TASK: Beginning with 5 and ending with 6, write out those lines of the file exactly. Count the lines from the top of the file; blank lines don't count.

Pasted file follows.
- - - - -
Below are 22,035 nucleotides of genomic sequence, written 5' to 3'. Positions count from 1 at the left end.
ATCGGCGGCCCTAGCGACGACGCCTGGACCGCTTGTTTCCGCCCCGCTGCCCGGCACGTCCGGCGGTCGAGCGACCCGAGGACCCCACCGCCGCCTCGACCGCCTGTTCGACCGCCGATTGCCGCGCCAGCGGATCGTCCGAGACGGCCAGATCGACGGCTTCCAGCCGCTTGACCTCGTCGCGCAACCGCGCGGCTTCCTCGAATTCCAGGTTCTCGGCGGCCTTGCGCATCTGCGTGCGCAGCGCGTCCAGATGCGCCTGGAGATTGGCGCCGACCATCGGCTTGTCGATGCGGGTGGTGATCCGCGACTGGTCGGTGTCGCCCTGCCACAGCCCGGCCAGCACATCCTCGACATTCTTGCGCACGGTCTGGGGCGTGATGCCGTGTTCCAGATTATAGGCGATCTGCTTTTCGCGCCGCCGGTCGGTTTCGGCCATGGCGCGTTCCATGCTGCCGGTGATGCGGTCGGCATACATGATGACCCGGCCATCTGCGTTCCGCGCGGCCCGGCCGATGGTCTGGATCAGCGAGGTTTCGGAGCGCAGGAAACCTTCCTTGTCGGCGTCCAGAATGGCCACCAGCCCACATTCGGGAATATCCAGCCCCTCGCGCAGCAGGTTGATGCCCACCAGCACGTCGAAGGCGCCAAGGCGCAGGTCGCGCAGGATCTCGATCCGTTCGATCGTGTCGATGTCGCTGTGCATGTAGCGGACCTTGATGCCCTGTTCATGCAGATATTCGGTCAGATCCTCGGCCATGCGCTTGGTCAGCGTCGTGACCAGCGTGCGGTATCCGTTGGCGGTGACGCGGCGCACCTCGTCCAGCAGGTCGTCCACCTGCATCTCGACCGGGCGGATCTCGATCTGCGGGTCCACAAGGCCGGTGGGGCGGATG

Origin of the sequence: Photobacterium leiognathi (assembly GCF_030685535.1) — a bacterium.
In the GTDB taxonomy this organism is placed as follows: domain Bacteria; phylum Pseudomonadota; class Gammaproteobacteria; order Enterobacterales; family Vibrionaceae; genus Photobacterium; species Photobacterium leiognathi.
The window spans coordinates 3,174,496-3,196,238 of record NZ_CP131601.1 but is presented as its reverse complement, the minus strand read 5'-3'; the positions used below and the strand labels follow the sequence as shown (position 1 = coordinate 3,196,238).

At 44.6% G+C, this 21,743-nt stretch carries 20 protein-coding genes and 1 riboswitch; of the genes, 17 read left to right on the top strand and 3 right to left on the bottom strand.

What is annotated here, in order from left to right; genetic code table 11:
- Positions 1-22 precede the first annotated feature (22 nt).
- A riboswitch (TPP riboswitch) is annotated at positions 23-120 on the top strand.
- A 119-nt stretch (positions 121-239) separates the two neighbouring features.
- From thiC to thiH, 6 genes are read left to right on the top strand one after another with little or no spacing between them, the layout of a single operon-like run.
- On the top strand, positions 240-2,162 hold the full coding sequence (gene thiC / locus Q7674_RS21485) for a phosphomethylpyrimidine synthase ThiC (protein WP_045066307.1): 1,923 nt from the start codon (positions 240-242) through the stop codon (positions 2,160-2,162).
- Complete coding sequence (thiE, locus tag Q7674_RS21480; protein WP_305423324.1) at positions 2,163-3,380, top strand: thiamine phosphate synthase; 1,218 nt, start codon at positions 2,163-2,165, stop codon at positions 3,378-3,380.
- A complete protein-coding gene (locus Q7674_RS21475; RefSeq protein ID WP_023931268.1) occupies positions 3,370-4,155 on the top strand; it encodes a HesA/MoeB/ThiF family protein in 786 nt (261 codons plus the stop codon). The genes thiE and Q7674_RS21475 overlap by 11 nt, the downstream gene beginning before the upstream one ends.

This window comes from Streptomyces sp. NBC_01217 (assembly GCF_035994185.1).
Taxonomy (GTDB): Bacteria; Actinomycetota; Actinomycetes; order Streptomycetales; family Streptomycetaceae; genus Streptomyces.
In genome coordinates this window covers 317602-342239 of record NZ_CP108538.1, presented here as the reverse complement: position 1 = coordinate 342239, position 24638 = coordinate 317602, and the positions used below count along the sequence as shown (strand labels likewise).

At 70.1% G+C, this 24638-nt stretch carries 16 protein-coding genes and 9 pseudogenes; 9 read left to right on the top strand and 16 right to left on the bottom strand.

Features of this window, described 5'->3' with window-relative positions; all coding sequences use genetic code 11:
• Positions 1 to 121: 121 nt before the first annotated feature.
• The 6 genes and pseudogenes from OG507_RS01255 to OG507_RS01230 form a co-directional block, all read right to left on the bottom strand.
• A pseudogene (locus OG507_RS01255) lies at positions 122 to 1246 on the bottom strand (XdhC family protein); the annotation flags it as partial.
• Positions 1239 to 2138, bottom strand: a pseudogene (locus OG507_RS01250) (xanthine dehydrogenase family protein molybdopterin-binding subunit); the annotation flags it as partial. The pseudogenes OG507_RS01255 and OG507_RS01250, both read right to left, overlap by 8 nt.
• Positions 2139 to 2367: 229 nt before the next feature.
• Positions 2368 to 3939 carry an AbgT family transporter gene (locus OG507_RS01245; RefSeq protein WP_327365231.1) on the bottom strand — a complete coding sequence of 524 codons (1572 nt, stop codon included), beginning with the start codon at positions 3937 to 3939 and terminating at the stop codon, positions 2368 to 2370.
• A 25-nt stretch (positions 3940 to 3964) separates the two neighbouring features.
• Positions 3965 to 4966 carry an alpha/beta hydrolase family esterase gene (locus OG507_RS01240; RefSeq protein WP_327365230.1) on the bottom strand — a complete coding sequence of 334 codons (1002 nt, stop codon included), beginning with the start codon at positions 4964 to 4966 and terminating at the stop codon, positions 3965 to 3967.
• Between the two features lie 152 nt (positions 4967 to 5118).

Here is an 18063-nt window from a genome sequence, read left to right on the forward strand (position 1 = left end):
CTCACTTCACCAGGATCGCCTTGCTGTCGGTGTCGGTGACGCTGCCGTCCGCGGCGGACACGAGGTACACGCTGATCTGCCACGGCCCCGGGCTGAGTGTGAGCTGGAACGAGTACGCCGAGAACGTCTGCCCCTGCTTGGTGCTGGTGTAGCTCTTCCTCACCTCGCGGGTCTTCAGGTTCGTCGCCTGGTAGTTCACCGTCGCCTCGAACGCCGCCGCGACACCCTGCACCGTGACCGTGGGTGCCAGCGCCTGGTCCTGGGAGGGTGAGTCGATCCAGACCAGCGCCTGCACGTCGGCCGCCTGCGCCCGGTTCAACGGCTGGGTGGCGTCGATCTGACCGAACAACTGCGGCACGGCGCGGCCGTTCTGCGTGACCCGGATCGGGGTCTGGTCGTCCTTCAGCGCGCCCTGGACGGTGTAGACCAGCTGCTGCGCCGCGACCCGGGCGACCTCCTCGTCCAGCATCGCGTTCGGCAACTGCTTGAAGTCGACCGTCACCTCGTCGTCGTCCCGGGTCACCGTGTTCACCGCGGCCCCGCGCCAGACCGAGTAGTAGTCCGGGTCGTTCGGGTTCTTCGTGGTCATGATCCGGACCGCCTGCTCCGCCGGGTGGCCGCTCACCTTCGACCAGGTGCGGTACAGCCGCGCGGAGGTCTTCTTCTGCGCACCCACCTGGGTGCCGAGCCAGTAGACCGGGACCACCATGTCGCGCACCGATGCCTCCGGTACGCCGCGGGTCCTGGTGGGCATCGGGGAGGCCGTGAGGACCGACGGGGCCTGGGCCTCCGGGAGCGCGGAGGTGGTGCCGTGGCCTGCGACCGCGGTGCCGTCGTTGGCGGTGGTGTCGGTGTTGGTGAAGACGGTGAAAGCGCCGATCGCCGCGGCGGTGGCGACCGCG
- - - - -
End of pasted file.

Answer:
The window spans coordinates 3,174,496-3,196,238 of record NZ_CP131601.1 but is presented as its reverse complement, the minus strand read 5'-3'; the positions used below and the strand labels follow the sequence as shown (position 1 = coordinate 3,196,238).

At 44.6% G+C, this 21,743-nt stretch carries 20 protein-coding genes and 1 riboswitch; of the genes, 17 read left to right on the top strand and 3 right to left on the bottom strand.